Growers, whose crops include produce such as cauliflowers, broccoli, cabbages and sprouts, say that they have been finding it extremely tough.

Spokesman for the Brassica Growers Association Jack Ward said: “The 2018 season has been one of the most challenging in recent years. A combination of extreme cold at the start of the spring, followed by prolonged drought and periods of intense heat have put crops under significant pressure. Pest attacks on crops have further exacerbated the difficulties which growers have had to overcome.

“The hot, dry weather has meant that broccoli plants have been very small, and this has led to two heads being used per pack to achieve the same weight. This halves the yield and doubles the labour costs, as extra staff have to be employed to weigh and put two heads together in packs. This has had severe financial implications for the cost of growing broccoli this summer.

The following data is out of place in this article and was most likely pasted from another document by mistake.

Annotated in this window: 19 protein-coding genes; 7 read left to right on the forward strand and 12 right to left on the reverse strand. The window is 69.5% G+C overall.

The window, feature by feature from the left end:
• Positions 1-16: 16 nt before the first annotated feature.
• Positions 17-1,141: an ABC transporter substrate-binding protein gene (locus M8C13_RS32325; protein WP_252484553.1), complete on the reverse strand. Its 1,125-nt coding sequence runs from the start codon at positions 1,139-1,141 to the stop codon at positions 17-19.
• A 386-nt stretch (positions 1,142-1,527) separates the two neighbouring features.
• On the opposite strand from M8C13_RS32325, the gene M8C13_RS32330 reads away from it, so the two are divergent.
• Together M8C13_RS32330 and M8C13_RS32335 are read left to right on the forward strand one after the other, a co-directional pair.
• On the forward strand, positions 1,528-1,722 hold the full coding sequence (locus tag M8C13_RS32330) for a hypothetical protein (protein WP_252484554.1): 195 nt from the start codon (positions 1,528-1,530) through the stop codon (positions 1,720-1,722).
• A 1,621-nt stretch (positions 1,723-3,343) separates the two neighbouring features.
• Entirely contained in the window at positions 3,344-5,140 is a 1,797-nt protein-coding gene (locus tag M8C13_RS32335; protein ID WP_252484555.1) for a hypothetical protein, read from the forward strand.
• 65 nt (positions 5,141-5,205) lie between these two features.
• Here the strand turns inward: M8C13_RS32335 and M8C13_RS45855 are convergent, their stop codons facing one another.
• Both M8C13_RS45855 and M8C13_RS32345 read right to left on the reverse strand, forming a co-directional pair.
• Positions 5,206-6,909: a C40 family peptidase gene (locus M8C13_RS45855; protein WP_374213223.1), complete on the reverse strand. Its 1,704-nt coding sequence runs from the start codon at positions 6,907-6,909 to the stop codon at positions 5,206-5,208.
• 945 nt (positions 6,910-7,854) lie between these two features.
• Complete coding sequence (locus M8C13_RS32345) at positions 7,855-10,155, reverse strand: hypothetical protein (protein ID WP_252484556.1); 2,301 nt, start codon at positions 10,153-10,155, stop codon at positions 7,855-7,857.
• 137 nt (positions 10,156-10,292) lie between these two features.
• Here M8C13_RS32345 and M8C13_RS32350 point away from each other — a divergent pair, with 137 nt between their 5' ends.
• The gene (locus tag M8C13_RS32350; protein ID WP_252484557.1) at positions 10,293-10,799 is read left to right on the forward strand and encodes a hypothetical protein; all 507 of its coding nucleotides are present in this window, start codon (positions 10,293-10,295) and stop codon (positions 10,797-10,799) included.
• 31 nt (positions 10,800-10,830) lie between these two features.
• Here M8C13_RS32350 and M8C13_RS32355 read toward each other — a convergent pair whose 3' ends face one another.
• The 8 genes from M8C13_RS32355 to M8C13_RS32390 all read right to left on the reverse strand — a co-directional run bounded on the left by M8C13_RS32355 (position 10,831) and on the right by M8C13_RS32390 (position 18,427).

“At the same time, the hot weather has affected consumer demand with sales down by 30 per cent. As a result, the crop has been left in the field and this has also had an adverse financial impact. It’s a ‘perfect storm’ – affecting growing conditions and demand. Growers have incurred substantial additional costs which they will need to recover through higher prices to ensure growers can continue to invest in this important sector.”

The planting of crops for harvesting at Christmas and into 2019 is well underway, but lack of moisture is a major concern for young and vulnerable seedlings. The recent sporadic rainfall has helped, and it is difficult to make precise predictions about crops for the rest of the year. Growers expect future volumes to be down compared with the five-year average.